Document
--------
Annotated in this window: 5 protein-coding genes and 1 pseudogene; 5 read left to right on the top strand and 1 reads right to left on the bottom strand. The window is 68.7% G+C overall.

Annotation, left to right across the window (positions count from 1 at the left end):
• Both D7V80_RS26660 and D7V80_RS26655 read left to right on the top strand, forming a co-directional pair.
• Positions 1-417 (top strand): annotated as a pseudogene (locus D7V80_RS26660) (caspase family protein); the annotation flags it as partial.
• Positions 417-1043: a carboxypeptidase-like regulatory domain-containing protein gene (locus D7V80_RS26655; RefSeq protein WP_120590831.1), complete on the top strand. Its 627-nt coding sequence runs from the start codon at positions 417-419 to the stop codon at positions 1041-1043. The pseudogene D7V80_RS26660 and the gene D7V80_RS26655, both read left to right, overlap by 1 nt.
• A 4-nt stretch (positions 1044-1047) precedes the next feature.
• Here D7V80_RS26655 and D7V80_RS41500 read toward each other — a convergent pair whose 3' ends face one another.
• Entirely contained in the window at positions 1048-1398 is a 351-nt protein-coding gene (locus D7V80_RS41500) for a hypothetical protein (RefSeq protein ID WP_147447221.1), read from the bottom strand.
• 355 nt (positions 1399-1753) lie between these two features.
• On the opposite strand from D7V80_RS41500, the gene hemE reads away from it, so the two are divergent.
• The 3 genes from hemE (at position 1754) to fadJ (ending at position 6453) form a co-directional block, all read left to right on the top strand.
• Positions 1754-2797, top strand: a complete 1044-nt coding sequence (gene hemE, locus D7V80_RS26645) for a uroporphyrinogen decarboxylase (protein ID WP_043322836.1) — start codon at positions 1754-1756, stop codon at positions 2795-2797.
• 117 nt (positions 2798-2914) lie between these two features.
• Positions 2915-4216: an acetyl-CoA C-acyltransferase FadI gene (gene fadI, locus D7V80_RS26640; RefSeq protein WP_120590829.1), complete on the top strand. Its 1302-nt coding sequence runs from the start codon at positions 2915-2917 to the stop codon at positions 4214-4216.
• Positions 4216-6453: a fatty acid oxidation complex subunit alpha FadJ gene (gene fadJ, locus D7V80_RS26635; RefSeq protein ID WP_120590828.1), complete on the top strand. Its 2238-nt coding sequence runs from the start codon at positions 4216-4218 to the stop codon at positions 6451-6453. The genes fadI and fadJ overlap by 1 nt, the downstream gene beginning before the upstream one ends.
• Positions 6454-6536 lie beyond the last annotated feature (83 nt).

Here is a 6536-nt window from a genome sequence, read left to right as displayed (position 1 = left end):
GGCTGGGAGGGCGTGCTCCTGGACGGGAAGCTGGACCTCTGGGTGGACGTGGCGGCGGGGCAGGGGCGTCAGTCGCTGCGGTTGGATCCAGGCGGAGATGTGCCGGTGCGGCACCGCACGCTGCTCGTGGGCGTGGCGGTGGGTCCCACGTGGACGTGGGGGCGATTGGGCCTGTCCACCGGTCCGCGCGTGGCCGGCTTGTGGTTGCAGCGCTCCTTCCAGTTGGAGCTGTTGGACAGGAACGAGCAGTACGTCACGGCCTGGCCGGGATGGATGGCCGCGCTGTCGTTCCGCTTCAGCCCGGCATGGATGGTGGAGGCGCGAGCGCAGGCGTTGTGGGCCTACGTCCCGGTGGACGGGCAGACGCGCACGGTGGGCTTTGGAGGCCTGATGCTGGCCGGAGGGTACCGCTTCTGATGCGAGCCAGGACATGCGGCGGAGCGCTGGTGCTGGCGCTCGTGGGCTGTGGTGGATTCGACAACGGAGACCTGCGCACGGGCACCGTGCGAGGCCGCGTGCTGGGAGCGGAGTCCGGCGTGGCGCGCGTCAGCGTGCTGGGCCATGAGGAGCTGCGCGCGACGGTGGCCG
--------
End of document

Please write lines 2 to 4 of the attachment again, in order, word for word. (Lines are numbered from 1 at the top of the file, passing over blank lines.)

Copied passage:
Annotation, left to right across the window (positions count from 1 at the left end):
• Both D7V80_RS26660 and D7V80_RS26655 read left to right on the top strand, forming a co-directional pair.
• Positions 1-417 (top strand): annotated as a pseudogene (locus D7V80_RS26660) (caspase family protein); the annotation flags it as partial.